International Journal of Scientific & Engineering Research, Volume 4, Issue 4, April-2013 334

ISSN 2229-5518

Simple Error Detection Method

Sachin Gupta

Student of School of Electronics Engineering, VIT University, Vellore – 632014, Tamil Nadu, India schngupta345@gmail.com; +91-9092885094

Abstract—

In any communication system, the received signal will differ from the transmitted signal due to various transmission impairments. For analog signals, these impairments introduce various random modifications that degrade signal quality. For digital signals, bit errors are introduced: A binary 1 is changed into a binary 0 and vice versa. Increase in data rate of a digital transmission system increases the bit error rate. Longer the digital data, the more bits it has and the probability that one of these bits is in error increases.

At the receiving end of a digital transmission system, it is always desirable to receive data with fewer bit errors. This motivates the use of error- detection techniques. Various types of error detection techniques and codes are used. Some are used for detection of single bit errors and some are for burst errors or multiple bit errors.

In this paper, a simple error detection technique is proposed by which a receiver can easily detect most types of bit errors i.e. both single bit and multiple bit errors. The proposed technique is based on a basic arithmetic operation i.e. counting. By counting the total number of 1’s and

0’s in the binary data to be transmitted, we can detect the errors in the received data. The performance of the proposed simple error detection technique is evaluated by comparing it with the existing techniques i.e. parity check, Cyclic Redundancy Check (CRC) and checksum. This paper also discusses about the shortcomings of this simple error detection technique.

Index Terms—

Burst error, Cyclic Redundancy Check (CRC), Checksum, error detection, multiple bit errors, Parity check and single bit error.

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In data communication systems, an error occurs when binary 1 is transmitted and binary 0 is received, or binary 0 is transmitted and binary 1 is received. Two general types of error can occur: single-bit error and burst errors or multiple bit errors. A single-bit error is an isolated error condition that alters one bit but does not affect nearby bits. But a burst error of length N is a contiguous sequence of N in which first and last bits and any number of intermediate bits are re- ceived in error. The main function of error detection is to make the probability of a receiver passing up an incorrect frame to the client very, very small. Error detection is performed by calculating an er- ror-detecting code that is a function of the bits being transmitted. The code is appended to the transmitted bits. The receiver calculates the code based on the incoming bits and compares it to the incoming code to check for errors. The general block diagram of an error de- tection system is as shown in figure 1.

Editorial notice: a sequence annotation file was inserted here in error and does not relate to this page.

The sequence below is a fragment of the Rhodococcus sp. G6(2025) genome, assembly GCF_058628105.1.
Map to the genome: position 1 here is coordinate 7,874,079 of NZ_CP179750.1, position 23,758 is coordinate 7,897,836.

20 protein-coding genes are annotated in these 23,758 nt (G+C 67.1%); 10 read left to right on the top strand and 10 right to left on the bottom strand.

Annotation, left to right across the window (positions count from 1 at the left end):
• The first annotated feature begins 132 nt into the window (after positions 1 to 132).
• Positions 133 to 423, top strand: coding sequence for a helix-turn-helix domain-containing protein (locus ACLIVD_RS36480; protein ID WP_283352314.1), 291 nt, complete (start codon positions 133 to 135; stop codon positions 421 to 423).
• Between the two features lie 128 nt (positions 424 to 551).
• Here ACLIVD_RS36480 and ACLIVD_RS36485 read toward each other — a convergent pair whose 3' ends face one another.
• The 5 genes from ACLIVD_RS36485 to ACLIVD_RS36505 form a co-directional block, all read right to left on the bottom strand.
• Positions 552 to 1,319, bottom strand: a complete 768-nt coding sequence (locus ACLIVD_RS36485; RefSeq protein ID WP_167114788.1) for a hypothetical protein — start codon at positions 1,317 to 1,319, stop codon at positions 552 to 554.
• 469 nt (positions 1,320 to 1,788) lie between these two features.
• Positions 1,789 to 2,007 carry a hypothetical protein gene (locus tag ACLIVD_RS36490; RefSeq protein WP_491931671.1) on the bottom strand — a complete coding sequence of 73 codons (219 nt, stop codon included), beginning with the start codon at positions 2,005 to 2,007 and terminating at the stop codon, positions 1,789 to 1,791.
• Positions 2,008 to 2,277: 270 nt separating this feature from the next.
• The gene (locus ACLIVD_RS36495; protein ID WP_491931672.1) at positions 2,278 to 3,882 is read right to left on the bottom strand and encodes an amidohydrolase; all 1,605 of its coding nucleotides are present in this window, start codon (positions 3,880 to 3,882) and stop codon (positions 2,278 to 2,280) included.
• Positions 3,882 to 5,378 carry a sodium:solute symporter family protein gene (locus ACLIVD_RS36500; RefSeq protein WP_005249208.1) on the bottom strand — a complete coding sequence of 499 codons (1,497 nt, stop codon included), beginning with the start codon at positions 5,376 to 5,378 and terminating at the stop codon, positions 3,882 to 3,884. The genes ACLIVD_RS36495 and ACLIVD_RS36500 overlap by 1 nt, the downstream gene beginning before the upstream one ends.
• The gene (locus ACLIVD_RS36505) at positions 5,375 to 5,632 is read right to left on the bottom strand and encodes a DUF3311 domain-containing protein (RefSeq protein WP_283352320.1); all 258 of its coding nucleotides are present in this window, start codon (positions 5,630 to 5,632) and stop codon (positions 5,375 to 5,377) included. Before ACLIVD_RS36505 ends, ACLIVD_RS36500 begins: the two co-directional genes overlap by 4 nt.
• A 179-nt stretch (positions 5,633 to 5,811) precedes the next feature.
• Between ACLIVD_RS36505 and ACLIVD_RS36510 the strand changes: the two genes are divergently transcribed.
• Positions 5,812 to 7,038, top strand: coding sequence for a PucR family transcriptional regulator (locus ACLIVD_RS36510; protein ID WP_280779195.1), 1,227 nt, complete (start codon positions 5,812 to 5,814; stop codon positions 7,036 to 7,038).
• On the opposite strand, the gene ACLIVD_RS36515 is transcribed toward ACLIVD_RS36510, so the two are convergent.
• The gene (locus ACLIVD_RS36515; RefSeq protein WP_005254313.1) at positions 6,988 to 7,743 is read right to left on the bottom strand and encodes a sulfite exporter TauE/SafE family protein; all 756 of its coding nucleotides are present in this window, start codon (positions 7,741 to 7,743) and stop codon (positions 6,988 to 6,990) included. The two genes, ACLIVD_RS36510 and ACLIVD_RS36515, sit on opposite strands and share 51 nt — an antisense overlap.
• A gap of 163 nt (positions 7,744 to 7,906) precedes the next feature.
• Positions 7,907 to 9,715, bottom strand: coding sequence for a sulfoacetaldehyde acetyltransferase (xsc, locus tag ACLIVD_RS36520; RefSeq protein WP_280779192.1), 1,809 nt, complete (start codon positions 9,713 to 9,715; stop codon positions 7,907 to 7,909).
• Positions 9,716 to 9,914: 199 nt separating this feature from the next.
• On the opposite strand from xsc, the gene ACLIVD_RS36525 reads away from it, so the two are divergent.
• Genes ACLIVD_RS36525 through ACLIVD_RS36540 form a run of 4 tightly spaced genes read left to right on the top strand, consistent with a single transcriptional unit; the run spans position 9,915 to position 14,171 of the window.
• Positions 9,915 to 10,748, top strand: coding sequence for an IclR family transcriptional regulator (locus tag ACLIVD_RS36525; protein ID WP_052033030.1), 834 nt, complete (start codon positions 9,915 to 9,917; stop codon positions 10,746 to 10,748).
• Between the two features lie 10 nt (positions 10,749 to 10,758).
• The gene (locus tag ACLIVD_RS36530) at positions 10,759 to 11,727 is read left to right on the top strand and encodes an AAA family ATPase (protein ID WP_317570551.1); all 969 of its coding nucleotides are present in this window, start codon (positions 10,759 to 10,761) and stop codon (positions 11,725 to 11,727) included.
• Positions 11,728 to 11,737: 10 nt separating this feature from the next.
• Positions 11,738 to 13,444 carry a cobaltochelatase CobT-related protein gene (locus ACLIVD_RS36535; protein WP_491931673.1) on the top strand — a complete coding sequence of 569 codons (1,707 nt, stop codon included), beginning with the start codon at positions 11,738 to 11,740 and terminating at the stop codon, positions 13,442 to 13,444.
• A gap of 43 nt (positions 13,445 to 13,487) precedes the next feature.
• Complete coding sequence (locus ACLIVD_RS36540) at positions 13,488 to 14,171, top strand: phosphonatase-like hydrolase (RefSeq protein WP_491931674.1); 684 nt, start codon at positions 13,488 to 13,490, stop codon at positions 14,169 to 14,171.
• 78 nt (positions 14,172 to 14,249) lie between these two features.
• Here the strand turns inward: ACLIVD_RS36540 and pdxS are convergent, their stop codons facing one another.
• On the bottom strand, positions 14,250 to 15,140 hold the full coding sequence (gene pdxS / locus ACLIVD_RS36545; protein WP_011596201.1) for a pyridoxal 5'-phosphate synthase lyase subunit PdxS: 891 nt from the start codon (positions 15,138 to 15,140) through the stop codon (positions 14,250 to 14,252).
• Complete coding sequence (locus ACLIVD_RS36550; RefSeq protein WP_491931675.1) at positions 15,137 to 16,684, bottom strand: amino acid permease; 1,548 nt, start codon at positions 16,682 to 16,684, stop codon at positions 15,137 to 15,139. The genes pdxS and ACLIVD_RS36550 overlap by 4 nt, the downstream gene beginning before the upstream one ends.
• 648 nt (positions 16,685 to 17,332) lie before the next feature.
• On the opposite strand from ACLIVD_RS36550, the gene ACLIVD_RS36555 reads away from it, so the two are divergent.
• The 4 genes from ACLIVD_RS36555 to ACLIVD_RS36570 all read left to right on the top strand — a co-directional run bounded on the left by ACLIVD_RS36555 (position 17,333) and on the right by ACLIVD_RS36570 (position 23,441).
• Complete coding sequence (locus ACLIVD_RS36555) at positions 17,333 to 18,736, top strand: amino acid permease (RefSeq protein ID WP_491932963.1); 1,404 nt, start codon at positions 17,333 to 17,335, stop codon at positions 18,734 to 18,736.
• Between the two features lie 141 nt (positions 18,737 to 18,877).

There has been proposed many methods in the literature that use

above concept i.e. adding some code or redundancy bits to the transmitting signal.

Some of these methods are parity check, Cyclic Redundancy Check (CRC) and checksum. In parity check, parity concept is used which appends one extra bit for making the number of 1’s even for even parity and odd for odd parity in the message being transmitted. In CRC, at transmitter side, data is divided by a given generating poly-

nomial, quotient is discarded and remainder is appended at the end of

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International Journal of Scientific & Engineering Research, Volume 4, Issue 4, April-2013 335

ISSN 2229-5518

message. In checksum, we sum all the data or numbers that are being sent and append the complement of this sum to the data at the trans- mitter side. But in the proposed simple error detection method, there is no need for extra code to be appended to the message binary data. We just only need to use one flag in between the binary data so that receiver will come to know about the numbers of ones and zeros in the sent data.

Here we discuss about the development of this simple error detection technique. The following steps are involved at transmitter site and at receiver site.

Consider the binary data that has to be sent. Count the number of ones and zeros in the data. After counting the number of ones and zeros, assume any flag that should be known to both receiver and transmitter and insert it in the bit position that is just after the total number of zeros in the message. Alternately we can also insert the flag in the bit position that is just after the total number of ones in the message. The transmitter and receiver should also agree in advance on the issue of inserting a flag after total number of ones in the bina- ry message or after total number of zeroes in the binary message.

After passing through the channel, the data is received by receiver. Receiver will start counting the number of bits until it comes across the flag. Once the receiver encounters the flag it stops counting and drops the flag. The count value is taken to be equal to total number of zeros in the received binary message. Then it again starts counting the total number of ones and zeros in the binary message after drop- ping the flag. Now it compares the total numbers of zeros that we counted before and after dropping the flag. If numbers match then we can conclude that the received message is error free otherwise the received message is erroneous. Alternately same procedure can be followed for number of ones in the received data.